That time America worked with Nazi scientists

Jessica Evans
Sep 14, 2023 10:55 AM PDT
4 minute read
nazi scientists

Kurt H. Debus, a former V-2 rocket scientist who became a NASA director, sitting between U.S. President John F. Kennedy and U.S. Vice President Lyndon B. Johnson in 1962 at a briefing at Blockhouse 34, Cape Canaveral Missile Test Annex.


Operation Paperclip might not be one of America’s most prominent secret ops, but it does highlight the alliance with Nazi scientists.

Operation Paperclip might not be one of America’s most prominent secret ops, but it does highlight the country’s alliance with Nazi scientists in the aftermath of WWII. Unsurprisingly, this startling chapter leaves many questioning the moral compromises made for the sake of science, tech and military might. While this top-secret initiative fortified America's global standing, it did so through morally questionable compacts, leaving a cloud over its historical legacy.

Genesis and ethics

As World War II neared its end, Allied forces made a shocking discovery. Nazi Germany had an advanced research program on weapons and rocketry. The V-2 rockets, the world's first long-range guided ballistic missiles, were a testimony to Germany's technological prowess. In a jaw-dropping twist, U.S. authorities, desperate to outpace the Soviets, made the shocking decision to launch Operation Paperclip, directly recruiting scientists who had been part of Nazi Germany.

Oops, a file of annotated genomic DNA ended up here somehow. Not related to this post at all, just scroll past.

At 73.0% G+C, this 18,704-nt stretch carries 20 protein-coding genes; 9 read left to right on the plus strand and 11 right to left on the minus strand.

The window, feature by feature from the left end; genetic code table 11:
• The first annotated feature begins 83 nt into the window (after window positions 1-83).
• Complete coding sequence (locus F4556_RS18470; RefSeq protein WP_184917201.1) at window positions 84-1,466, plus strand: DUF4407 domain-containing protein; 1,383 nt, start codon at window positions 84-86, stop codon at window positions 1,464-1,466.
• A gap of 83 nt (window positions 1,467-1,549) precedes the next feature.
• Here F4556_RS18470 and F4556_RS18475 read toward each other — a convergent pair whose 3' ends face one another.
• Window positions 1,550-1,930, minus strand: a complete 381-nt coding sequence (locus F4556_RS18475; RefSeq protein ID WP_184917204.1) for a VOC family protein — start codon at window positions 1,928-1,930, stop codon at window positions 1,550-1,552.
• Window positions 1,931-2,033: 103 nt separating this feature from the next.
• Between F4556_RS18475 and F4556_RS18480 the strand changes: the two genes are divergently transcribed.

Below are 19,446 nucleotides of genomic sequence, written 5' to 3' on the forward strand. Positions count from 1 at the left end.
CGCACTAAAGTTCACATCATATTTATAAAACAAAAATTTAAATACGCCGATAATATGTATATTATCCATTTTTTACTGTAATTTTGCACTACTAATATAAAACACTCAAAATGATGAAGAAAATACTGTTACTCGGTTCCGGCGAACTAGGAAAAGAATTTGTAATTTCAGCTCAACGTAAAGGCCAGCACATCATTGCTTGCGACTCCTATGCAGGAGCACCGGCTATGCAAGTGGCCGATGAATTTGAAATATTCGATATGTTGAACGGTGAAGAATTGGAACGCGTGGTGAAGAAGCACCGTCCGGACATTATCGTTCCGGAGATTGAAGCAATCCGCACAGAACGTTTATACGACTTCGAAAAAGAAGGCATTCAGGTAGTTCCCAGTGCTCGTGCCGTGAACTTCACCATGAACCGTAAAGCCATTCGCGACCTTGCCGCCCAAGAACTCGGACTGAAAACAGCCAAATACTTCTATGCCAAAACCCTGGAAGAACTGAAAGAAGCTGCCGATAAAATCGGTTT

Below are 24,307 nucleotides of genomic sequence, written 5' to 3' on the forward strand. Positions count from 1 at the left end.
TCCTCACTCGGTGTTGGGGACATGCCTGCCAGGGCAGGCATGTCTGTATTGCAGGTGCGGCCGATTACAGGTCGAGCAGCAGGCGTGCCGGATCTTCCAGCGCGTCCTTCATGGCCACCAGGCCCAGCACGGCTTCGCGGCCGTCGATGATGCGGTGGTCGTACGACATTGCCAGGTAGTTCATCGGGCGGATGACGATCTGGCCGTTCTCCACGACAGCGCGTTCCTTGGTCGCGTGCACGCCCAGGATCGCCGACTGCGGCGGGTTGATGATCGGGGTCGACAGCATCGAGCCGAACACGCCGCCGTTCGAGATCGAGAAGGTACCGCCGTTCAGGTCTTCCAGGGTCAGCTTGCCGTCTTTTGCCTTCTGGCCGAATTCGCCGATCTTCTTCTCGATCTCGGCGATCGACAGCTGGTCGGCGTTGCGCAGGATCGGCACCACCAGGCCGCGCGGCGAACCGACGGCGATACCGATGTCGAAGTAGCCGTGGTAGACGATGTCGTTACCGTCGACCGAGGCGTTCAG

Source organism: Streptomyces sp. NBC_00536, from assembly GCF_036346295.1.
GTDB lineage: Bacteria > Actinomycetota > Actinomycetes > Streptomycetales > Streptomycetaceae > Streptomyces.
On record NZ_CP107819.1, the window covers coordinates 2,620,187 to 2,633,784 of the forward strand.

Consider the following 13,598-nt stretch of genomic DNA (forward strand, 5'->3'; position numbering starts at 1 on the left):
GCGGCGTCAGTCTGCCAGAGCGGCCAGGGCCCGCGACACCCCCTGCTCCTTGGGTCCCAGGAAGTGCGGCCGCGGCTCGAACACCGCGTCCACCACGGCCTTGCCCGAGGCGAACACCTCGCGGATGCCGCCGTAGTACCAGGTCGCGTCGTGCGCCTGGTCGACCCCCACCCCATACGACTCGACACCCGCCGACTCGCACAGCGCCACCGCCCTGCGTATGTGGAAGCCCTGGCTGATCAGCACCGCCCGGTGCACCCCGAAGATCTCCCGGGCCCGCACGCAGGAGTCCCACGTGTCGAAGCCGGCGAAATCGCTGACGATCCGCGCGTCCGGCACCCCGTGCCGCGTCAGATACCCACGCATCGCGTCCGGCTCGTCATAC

The operation aimed to recruit top German scientists, engineers, and technicians, providing them a path to American citizenship. The name "Paperclip" was coined because paperclips were attached to the profiles of selected individuals, earmarking them for recruitment.

Though it's hard to ignore the technological advancements, the ethical compromises that were a part of Operation Paperclip are troublesome. The transfer of German aerodynamic technology, for instance, laid the foundation for America's supersonic flight programs. Concepts like the "swept wing," initially developed by German scientists, became instrumental in the design of American fighter jets.

Even beyond rocketry, German experts played a role in developing high-altitude protective suits, advanced prosthetic limbs, and even contributions to biochemistry that paved the way for various pharmaceuticals.

Key personnel

It's almost unfathomable, but the discussion about Operation Paperclip has to include Dr. Wernher von Braun. He was not just an architect of rockets but a former Nazi party member and an SS officer. America looked beyond his recent actions when his work proved instrumental in the United States space program, including the Apollo moon-landing missions.

In addition to von Braun, experts like Kurt Debus, who became the first director of NASA's Kennedy Space Center, and Hubertus Strughold, known as the "father of space medicine," were also recruited.

Recognized as one of the key minds behind the Saturn V rocket, Arthur Rudolph's contributions were indispensable for the Apollo program. He was in charge of the Pershing missile program before moving on to NASA. His expertise was considered invaluable, but it's unsettling to reconcile that with his prior affiliations.